So, thirteen years has passed since Tool released 10,000 Days (an album that I adore). In that time, the world has changed a great deal, as has the music industry in general. And the question is, do Tool still incite the excitement that they once did?
My first impressions of Fear Inoculum were that of indifference. I wanted more from an album that took so long to surface – I wasn’t disappointed, just a little let down by it. The songs were too long, and all seemed so similar that they just sort of ran together.
After a week of living with the album, I have a different perspective, as I knew I would (hence why I didn’t review it straight away). Fear Inoculum is an immersive listening experience, full of nuance and stellar musicianship. No, it’s not a legitimate masterpiece like Lateralus or Aenima, but it is a statement. An epic statement at that.
The album doesn’t feel like a recording that took thirteen years to write and record, nor does it feel like an album that was rushed in to existence. It is the logical follow up to 10,000 Days though, and it does fit snuggly within Tools catalogue.
I’m not going to dig deep into a track by track breakdown here, because if you can spare the time, Fear Inoculum should be listened to as one cohesive one and a half hour piece of music – that’s where it really comes to life. It’s a progressive rock record, thought provoking and downright interesting, once you let it worm it’s way in.
Musically, the band is as good as ever. I’ve always been a massive fan of Justin Chancellors bass sound and Danny Carey’s superhuman ability as a drummer. Couple that with understated, yet complex guitar playing from Adam Jones, and the velvety smooth vocals of enigmatic frontman, Maynard James Keenan, and Tool really are the total package.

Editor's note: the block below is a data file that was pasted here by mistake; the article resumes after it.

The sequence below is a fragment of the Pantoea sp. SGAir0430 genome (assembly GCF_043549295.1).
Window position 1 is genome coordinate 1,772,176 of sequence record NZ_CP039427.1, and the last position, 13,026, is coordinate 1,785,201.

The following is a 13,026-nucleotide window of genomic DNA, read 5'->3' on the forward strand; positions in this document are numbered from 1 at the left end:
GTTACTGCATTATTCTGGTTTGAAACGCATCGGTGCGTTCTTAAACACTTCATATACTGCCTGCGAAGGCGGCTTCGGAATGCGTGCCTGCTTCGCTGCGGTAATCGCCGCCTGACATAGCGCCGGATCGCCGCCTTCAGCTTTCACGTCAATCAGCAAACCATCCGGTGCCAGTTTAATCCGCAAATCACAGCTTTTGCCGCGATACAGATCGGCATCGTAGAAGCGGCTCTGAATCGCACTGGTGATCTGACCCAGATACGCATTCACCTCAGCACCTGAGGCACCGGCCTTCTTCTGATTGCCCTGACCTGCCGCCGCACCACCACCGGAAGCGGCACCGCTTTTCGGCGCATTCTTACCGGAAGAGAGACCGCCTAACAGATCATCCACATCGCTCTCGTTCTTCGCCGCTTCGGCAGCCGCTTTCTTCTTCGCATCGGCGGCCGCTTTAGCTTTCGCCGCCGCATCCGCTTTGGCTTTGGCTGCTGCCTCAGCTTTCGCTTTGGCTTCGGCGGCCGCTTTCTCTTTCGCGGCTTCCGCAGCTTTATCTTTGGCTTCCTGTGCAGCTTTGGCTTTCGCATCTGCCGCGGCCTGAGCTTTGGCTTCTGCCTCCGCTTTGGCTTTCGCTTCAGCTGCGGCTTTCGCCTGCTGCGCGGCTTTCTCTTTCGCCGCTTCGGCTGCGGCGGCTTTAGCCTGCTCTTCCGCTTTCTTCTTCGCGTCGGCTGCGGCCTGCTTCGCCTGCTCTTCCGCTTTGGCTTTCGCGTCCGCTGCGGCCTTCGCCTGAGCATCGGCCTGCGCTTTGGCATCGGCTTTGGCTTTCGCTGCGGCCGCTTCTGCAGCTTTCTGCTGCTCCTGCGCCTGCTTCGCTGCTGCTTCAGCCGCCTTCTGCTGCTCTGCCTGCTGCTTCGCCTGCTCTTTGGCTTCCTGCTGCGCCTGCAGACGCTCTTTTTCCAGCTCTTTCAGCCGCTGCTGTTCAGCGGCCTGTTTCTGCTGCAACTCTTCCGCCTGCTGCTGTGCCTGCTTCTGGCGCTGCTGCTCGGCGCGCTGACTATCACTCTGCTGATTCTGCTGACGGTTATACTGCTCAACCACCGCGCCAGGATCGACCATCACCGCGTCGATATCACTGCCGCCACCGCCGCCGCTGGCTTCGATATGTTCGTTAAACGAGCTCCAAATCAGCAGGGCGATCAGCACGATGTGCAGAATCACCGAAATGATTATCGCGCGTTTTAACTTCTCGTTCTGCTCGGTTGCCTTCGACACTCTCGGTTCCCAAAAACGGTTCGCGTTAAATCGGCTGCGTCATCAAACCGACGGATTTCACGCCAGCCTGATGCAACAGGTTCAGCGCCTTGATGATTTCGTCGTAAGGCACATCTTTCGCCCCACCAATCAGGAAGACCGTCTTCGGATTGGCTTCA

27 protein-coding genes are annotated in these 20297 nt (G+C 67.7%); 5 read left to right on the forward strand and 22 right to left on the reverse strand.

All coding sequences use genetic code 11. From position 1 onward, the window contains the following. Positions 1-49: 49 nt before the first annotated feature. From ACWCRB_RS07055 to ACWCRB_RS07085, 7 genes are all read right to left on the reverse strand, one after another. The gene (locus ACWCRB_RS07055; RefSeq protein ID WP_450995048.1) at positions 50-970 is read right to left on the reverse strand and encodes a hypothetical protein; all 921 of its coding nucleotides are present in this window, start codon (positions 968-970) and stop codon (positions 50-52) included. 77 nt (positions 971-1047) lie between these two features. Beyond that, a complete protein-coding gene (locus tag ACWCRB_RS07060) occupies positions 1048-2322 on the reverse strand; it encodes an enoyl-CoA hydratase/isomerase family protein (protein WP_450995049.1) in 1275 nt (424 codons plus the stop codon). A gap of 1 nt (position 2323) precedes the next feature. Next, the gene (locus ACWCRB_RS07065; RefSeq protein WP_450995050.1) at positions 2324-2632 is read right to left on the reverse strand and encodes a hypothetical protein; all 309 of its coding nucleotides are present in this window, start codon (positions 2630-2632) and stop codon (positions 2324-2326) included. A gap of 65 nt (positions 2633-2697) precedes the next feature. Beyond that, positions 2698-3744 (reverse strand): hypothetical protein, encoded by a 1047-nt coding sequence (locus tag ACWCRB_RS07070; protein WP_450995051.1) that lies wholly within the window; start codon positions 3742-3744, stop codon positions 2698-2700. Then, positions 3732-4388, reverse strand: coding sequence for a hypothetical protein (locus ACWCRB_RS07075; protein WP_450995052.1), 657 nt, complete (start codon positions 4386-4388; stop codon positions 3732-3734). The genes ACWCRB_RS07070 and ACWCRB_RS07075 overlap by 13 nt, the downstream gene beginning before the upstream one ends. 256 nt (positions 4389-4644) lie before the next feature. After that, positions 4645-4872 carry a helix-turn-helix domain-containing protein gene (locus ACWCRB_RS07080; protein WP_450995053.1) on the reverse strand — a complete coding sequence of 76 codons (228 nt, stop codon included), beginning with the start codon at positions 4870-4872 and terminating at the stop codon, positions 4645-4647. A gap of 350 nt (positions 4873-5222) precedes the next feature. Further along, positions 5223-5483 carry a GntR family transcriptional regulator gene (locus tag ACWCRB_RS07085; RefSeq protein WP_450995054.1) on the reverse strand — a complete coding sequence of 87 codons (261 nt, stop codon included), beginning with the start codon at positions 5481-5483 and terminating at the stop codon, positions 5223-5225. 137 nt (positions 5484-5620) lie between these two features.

Nearly every track on this collection is over ten minutes in length, and the songs command your concentration, so I can see this being a difficult listen in the age of shuffle. There’s also the fact that the band seem a little complacent here, not really reaching for anything new, rather resting on their laurels. But that’s just on the surface. Dig deeper, and you won’t be disappointed.
Invincible provides the biggest highlight of the album. On this track, Kennan seemingly sings of the difficulties to remain relevant. It’s potent, and fitting for a band that hadn’t released music in so long.
In the weeks leading up to the albums release, particularly after the title track and first single, Fear Inoculum was released, there was quite an influx of “its cool to hate Tool” posts on social media. Regardless of all that nonsense, the band managed to sell out the album WORLD WIDE, on the day of release, so they’re clearly doing something right.
Please, just don’t make us wait 13 years for the follow up!
Review by Shayne McGowan.